The Rev. Rose Marie Gaines, Helping Hand Rescue Mission, Huntington Station:

We've been doing community outreach for more than 40 years. You have to have a call to do missionary work. Otherwise, you'd be burned out. We had a calling from God. My husband, the Rev. Jimmie Gaines, is going to be 80, and I'm going to be 74.

I have a passion for what I'm doing. When I see a smile on someone's face because of what we do, that's why I do it.

There are always obstacles. You always have more month than money. I would love to be free from all bills and really work without any bondage or fear connected with how to pay for things. That would be the highlight of my life. The expenses of mission work have gone up unbelievably. We don't get a discount on electricity, oil or gas bills. The struggle keeps me on my knees, totally dependent on God and the generosity of people. Praise be to God, the needs are taken care of.

This is a hands-on ministry. You have to get your fingernails dirty. We need everybody and every talent.

Mission work isn't outdated. Everything under the sun has been done; sometimes, it just has to be packaged a little differently.

Pastor Jim Ryan, president, Lighthouse Mission, Patchogue:

Effective outreach yesterday and today follows the simple way of Jesus, the greatest servant of society. While He lived and worked here 2,000 years ago, Jesus didn't rent a shack, hang out a shingle - "Church service: Sunday at 9 a.m.," and then wait for people to come inside. No, He did just the opposite. Jesus went to the people. He met them on dusty roads and healed their sick. He blessed their children. He ate and laughed with them in their homes. One day, he even got down on his knees and washed the dirty feet of his friends. When finished, he told them to go and do the same.

Each day, Lighthouse Mission follows Jesus' simple way. We load our trucks with food, go into communities all over Long Island and meet people where they are: in abandoned parking lots, broken homes and busy street corners. We give them food for their families (more than 3,000 people each week), pray for their sick, help them get off drugs and, best of all, tell them about the good news of Jesus.

God reached out from Heaven to give us his son Jesus so that anyone who believes in Him would have everlasting life. No greater outreach exists.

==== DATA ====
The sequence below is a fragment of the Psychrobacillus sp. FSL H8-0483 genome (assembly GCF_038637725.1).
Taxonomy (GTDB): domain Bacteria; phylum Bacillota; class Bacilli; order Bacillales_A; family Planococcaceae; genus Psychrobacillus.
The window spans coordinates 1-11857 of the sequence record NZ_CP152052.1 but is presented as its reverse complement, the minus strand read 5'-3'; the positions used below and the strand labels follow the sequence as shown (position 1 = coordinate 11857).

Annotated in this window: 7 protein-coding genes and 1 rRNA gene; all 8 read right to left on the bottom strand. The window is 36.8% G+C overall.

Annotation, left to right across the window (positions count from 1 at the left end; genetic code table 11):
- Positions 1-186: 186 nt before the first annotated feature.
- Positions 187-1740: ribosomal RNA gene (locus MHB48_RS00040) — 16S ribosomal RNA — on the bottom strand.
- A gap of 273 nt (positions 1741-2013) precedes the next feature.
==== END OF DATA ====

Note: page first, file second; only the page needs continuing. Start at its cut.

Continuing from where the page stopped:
Rabbi Leslie Schotz, Jewish Center of Bay Shore, and

president of the Bay Shore Interfaith Clergy:

As we strive to welcome Jews and their extended family and friends into our community, many important connections are made outside the synagogue. Visiting sick Jews in hospitals and nursing homes is a way to reach out. It is a mitzvah to perform these gemilut chasadim, which are loving acts of kindness.

Also, people tend to connect to their spiritual roots when a life cycle event occurs. It may be a wedding, baby naming or funeral. I am called by funeral homes to help families who are not affiliated with synagogues.

On a national scale, the National Jewish Outreach Program, NJOP, organizes Shabbat Across America once a year. We participate by serving dinner to more than 80 people on this wonderful night.

On Passover, we offer a congregational Passover seder so that every Jew should have the opportunity to attend a seder. We also collect special funds to enable every Jew, regardless of funds, to be able to attend.

Also, we are one of the very few places that says, "You don't have to pay to pray," opening our doors to everyone on the High Holidays. The Jewish Centre of Bay Shore prides itself in being a House of God welcome to all.

Randi Shubin Dresner, CEO of Island Harvest, Mineola:

From Island Harvest's perspective, food is a basic necessity, and we have a responsibility to ensure that our neighbors have enough to eat. That duty transcends all faiths.

Rather than become deterred by obstacles, I look at the optimistic side of things. We've seen new avenues open up to us with regard to outreach. For example, we're rolling out a mobile food pantry to bring our services directly to those in need. Outreach is often a challenge because you have to get out to the communities and speak to them about providing solutions to meet their individual needs. It is not just about what I want to say, but rather what I need to hear from them. Each community has different requirements, and we need to tailor the outreach message accordingly.

Listening to what they need is the important first step. I feel strongly about that. I'm on a lifelong journey of learning, and I try to avoid using phrases like "You should do this," or "You need to do that." It is vital to listen to what each community is saying and then respond. The help has to fit them.

Compiled by Sylvia King-Cohen